Life transitions

Change is hard, even in the best of circumstances and adjusting to major life transitions, even when they are positive, can be difficult. Whether you are getting married, moving, changing jobs, having a child – or any of the other many transitions we can expect as part of life – coping and navigating the stress of a major change can cause depression and anxiety, among other issues. If you are having trouble with accepting or adjusting to life transition, a qualified mental health professional can help you find healthy ways of coping. Rach out to one of TherapyDen’s life transition experts today. 

Meet the specialists

This as an umbrella heading for many situations. You could be graduating college, moving from one city to another, changing careers, or reevaluating your personal values. We are constantly growing and changing. That is the good news. Sometimes, however, change is thrust upon us through death, divorce, or some other type of loss. The ground may feel unsteady beneath your feet. You may feel broken open. My desire is to help you make sense of things and come out the other end a stronger person.

— Jennifer Knox, Associate Marriage & Family Therapist in San Francisco, CA

As I studied Human Development many years ago, I remember being amazed at how it seemed the final frontier for humans has been understanding themselves. So many of our moments of emotional turmoil can stem from the transitions -- some predictable & others unexpected -- that are unavoidable in life. Incredibly, sometimes just having the space and time to "process" out loud, talk through our life's details, can bring healing resolution. Occasionally, we get stuck in a reactive pattern that creates even more challenges for us. Looking through different perspectives can help us find our way.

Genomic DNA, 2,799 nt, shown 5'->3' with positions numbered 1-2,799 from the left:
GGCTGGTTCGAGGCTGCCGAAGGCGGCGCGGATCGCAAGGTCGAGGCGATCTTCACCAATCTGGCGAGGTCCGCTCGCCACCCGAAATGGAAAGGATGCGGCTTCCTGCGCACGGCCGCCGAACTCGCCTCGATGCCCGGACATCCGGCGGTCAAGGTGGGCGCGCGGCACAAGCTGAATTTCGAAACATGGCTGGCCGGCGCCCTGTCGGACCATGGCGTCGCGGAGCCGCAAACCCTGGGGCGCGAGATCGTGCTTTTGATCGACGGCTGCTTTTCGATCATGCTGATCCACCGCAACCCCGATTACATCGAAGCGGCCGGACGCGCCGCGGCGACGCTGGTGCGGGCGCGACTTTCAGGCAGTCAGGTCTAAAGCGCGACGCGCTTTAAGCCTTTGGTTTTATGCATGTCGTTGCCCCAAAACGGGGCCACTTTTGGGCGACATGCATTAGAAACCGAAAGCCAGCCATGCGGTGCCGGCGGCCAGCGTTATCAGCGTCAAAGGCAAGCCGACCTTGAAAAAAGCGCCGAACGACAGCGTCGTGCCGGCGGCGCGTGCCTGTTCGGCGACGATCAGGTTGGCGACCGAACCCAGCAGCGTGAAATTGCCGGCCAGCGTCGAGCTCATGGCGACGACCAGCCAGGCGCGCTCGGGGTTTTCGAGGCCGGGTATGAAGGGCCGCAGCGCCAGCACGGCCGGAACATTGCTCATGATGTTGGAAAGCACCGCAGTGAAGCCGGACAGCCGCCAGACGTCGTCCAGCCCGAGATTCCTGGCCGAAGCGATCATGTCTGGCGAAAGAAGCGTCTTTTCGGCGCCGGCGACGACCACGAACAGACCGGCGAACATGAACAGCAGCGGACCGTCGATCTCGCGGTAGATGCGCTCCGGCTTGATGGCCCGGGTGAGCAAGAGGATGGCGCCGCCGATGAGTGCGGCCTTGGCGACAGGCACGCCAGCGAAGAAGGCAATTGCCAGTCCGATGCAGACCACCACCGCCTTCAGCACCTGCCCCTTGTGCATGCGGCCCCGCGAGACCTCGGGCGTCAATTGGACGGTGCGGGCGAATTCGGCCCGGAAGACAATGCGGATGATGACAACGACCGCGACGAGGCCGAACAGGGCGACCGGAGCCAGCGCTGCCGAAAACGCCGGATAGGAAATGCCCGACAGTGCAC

— Tracy Morris, Licensed Marriage & Family Therapist in Spring, TX

Life transitions happen to everyone. Major changes in career, relationships, living environments, and health conditions can be exciting or scary. It can bring a sense of loss. You have to let go of the familiar and face the unknown future. It is a vulnerable and stressful time. Yet, these transitions can be a time of renewal and introspection on life. Therapy can help you to navigate through intense emotions and assist you to adjust to the new stage.

— Kaori Oto, Associate Marriage & Family Therapist in Seattle, WA